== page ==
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We base our work on the following approximations (basically, Taylor series):

(4) 

(5) 
From equation 4, we get the forward difference approximation:
From equation 5, we get the backward difference approximation:
If we subtract equation 5 from 4, we get
This is the central difference formula.
Now, 4 plus 5 gives the Second Central Difference Approximation .
Suppose that the error of evaluation of is
. If is not too complicated, then we can take
. So, in the forward difference, we really calculate
The first error is a mathematical truncation error, while the second is the computational truncation error. We would like to ``balance" the errors 
So, perhaps
In other words, it would be pointless to choose to be less than
. So, if our error is , there is no point to choose
. So, once we do this balancing, we get
.
Hence, we can always expect our error to be around
.
For central differences, doing this balancing again, we find that we should take
In this case, we get that the total truncation error is
(which is definitely smaller than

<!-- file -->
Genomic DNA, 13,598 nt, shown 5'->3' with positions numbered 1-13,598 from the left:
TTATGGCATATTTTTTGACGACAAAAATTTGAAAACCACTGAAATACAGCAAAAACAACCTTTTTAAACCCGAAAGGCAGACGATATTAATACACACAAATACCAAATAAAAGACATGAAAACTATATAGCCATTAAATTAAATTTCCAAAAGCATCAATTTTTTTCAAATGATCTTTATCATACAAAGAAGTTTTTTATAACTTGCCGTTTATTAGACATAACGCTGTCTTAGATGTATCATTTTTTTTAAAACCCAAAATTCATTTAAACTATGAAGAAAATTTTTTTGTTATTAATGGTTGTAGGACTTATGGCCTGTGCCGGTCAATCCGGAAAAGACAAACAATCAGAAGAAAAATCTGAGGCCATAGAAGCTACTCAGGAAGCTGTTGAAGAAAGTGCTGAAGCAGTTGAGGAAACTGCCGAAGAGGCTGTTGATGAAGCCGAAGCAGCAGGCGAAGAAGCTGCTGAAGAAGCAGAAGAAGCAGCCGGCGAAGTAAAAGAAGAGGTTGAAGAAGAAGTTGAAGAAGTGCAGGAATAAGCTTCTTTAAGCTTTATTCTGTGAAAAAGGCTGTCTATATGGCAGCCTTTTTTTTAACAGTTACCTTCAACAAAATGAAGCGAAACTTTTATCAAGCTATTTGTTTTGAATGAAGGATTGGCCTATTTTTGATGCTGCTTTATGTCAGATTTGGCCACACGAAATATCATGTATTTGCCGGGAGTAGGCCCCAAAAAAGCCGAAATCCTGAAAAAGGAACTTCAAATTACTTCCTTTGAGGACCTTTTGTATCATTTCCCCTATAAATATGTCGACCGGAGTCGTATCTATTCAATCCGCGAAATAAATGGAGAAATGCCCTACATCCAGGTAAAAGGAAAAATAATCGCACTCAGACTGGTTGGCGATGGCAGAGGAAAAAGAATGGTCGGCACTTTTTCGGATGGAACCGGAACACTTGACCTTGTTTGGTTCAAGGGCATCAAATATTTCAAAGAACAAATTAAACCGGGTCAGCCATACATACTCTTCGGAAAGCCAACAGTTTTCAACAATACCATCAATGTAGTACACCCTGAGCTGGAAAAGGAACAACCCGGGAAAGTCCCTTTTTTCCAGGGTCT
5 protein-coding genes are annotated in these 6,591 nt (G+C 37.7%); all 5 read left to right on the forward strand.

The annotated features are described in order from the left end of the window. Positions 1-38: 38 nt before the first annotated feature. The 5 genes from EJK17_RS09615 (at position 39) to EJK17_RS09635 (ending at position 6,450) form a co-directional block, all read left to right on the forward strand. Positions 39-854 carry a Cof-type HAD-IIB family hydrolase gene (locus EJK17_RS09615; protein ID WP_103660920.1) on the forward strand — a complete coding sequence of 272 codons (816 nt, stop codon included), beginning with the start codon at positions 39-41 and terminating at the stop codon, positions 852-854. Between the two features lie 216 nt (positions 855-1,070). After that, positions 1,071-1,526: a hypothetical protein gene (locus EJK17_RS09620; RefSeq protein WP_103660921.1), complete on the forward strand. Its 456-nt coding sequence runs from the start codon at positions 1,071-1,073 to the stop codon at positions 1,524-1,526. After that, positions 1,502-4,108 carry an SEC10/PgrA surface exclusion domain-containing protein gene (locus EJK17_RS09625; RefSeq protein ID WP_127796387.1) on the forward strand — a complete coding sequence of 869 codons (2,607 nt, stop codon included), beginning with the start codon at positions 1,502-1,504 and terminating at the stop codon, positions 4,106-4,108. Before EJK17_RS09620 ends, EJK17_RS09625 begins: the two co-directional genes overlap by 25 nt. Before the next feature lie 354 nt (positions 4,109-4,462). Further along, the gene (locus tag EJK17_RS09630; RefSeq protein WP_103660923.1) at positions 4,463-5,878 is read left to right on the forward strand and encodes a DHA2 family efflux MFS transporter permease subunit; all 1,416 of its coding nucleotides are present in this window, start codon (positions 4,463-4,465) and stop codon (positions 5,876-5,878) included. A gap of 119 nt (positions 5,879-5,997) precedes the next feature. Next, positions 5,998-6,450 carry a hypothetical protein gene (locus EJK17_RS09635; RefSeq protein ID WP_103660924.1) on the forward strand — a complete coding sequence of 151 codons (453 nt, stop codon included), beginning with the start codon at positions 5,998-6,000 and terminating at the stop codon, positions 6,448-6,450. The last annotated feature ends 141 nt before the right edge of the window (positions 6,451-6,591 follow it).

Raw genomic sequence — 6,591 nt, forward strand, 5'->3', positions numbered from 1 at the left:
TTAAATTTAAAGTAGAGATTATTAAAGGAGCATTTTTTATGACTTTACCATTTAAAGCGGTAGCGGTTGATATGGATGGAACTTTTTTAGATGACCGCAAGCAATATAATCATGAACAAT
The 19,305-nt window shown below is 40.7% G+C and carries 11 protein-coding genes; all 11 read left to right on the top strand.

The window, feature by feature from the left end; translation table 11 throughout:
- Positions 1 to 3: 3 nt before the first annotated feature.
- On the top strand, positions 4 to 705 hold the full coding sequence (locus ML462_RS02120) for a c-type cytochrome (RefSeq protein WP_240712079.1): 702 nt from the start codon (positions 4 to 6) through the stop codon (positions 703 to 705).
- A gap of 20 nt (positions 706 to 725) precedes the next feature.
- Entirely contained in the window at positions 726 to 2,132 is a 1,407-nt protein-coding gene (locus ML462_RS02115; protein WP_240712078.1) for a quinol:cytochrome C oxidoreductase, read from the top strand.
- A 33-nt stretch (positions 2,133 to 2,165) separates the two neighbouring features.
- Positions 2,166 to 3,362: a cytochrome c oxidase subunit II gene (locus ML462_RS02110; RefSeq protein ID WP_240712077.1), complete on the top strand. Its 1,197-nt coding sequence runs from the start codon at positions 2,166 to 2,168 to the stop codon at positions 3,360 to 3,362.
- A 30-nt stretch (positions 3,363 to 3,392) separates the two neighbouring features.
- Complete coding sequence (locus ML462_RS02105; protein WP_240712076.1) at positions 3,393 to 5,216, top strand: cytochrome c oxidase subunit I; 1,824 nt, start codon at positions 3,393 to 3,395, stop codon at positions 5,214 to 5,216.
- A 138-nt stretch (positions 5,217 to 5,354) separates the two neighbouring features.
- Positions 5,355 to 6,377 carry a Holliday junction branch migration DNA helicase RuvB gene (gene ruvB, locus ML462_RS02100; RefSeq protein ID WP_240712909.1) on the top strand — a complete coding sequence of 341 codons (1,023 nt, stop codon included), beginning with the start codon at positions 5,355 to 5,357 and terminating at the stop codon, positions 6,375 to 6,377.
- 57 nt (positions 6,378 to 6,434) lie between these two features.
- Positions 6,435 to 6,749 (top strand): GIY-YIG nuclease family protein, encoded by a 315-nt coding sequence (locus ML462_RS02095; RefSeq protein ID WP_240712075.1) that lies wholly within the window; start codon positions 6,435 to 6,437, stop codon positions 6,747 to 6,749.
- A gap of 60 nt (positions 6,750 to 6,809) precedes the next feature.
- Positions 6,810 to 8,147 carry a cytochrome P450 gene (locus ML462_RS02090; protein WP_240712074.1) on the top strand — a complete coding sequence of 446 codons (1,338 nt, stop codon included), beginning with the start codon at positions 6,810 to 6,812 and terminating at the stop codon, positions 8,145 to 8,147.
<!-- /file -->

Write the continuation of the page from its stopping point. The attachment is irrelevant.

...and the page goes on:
. If we try to take smaller than this, the resulting errors start to get larger!
For second central,
The truncation error will be about
.
For the second derivative, we could do central differences done twice:
To balance, we get
and we get a truncation error of
.
Now for
:
Or we could write:
For the Hessian,
It just so happens that (from a 2d Taylor expansion):
We already know how to do the second central approximation, so we can approximate the Hessian by filling in the appropriate formulas.
Wednesday, 462005:
One can show, using the Newton convergence proof and the Banach Lemma:
If matrix is invertible and matrix is such that
, then
is invertble and
then one can show the following:
If a Newton step
is solved using
and
in place of
and
, then for sufficiently small (in norm) and sufficiently close to the local minimizer at which the sufficiency conditions are satisfied,
for some positive constant .
Remarks:
 If both and are zero, we just get the Newton estimate of quadratic convergence.
 If
and
, then there is no guarantee that the error terms will converge! (no way to overcome the term
.
 If
, then convergence is slowed down from quadratic to linear or superlinear if
. Thus, what is effected by is the rate of convergence.
 So, an inaccurate Hessian is not as important as an inaccurate gradient.
Next: Nonlinear Least Squares
Up: Math 833  Notes
Previous: Inexact Newton
Brian Bockelman
20050609